USSO 292M: What We Talk About When We Talk About Food

“It is a lie that food is just fuel. It has always had layers of meaning, and humans for the most part despise meaningless food.”
–Michael W. Twitty, The Cooking Gene, pp. 403

Course Description, Summer 2019: Food. What is seemingly a simple choice of what to put into our bodies is at the same time deeply connected to how we think about ourselves, and our relationship to our culture and our communities. In this course, we will explore food in American culture and society by discussing topics such as food and personal/ethnic identity; eating for nutrition vs. pleasure; food access and insecurity; Community Supported Agriculture; genetically-modified organisms; and hunting as a food source. We will not only focus on these topics and issues themselves, but the way in which they are discussed—the language and rhetorical techniques employed in the conversation.

Due to the condensed nature of a summer course, this iteration of USSO 292M will contain a tighter topical focus. We will spend our eight weeks together considering what it means to eat a “healthy” diet. In keeping with the course’s emphasis on rhetoric, we will also be looking at how concepts such as “health” and “wellness” are rhetorically and culturally constructed. Additionally, an accelerated course also means a rigorous reading and writing schedule.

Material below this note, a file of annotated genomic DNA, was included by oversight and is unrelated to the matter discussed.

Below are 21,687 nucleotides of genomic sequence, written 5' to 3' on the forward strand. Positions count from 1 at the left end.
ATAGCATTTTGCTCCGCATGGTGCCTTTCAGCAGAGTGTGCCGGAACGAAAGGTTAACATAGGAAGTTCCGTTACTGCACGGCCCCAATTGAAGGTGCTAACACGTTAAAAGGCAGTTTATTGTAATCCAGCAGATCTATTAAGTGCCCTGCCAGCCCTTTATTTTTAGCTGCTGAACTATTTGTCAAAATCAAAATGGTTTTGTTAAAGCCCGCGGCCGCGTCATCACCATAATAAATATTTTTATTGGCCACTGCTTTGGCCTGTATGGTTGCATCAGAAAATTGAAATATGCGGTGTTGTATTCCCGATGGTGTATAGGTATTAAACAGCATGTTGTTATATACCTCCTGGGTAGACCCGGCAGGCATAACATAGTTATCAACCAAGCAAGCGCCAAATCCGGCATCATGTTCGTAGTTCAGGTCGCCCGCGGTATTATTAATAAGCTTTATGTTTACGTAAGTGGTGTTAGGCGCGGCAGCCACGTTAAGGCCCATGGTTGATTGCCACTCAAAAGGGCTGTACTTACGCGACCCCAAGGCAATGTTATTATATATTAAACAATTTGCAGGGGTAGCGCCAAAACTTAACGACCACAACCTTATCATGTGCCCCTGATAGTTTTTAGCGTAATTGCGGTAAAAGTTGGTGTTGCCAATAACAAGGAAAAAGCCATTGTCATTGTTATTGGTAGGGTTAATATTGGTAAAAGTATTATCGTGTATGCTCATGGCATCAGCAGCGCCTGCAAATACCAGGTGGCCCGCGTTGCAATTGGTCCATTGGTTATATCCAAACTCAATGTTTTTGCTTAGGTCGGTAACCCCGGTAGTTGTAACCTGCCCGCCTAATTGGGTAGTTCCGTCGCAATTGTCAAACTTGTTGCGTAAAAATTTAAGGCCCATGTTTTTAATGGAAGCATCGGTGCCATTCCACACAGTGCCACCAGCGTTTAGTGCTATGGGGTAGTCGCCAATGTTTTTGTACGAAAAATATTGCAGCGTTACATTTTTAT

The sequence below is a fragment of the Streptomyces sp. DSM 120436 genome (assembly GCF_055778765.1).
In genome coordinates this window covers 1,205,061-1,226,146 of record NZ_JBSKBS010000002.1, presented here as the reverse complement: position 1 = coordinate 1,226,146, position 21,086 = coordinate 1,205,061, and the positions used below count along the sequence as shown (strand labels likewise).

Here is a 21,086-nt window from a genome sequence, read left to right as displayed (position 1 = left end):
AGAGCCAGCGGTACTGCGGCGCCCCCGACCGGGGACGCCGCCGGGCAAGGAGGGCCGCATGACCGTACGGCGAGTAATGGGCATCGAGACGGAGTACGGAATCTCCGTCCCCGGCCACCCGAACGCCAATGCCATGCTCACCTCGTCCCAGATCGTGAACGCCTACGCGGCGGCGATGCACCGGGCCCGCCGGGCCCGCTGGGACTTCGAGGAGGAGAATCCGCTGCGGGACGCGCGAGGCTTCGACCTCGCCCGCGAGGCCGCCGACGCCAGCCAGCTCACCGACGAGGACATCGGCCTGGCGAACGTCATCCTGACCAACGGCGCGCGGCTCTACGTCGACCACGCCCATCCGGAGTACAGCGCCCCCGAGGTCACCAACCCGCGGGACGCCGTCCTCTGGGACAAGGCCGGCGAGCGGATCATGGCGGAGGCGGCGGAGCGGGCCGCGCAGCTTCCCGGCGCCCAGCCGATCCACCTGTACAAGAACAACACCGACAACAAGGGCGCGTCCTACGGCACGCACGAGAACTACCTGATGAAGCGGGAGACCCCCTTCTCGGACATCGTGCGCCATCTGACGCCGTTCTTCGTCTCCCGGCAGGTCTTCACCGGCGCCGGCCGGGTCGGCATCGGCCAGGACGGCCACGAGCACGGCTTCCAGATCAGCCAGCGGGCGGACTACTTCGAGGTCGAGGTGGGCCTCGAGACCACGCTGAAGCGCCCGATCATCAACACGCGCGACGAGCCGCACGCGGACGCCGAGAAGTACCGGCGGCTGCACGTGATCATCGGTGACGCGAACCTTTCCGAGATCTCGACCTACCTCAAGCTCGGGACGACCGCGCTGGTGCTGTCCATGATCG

Guiding Questions

  • What makes food and eating “healthy,” and how are terms like “health” and “wellness” wielded in discussions of food?
  • Who determines what foods or diets are considered “healthy”? Who or what stands to gain or lose from a particular construction of healthy foods or healthy eating?
  • What kinds of rhetorical or persuasive techniques are employed in discussions of healthy food and healthy eating, and how are reasons and evidence used?
  • How might we think about the role of culture in relation to “healthy” food and eating?

 

Course Description, Spring 2019: Food. What is seemingly a simple choice of what to put into our bodies is at the same time deeply connected to how we think about ourselves, and our relationship to our culture and our communities. In this course, we will explore food in American culture and society by discussing topics such as food and personal/ethnic identity; eating for nutrition vs. pleasure; food access and insecurity; Community Supported Agriculture; genetically-modified organisms; and hunting as a food source. We will not only focus on these topics and issues themselves, but the way in which they are discussed—the language and rhetorical techniques employed in the conversation.

Guiding Questions

  • How is this food-related topic or issue being discussed by those involved? For example, what kinds of rhetorical or persuasive techniques are employed in the discussion and how are reasons and evidence used?
  • Who or what are the stakeholders involved in this food-related topic or issue? In other words, who or what stands to gain or lose from a particular perspective?
  • What (if any) ethical issues are involved in this food-related topic or issue? How are these ethical issues being addressed within the conversation, if at all?

Photo of course flyer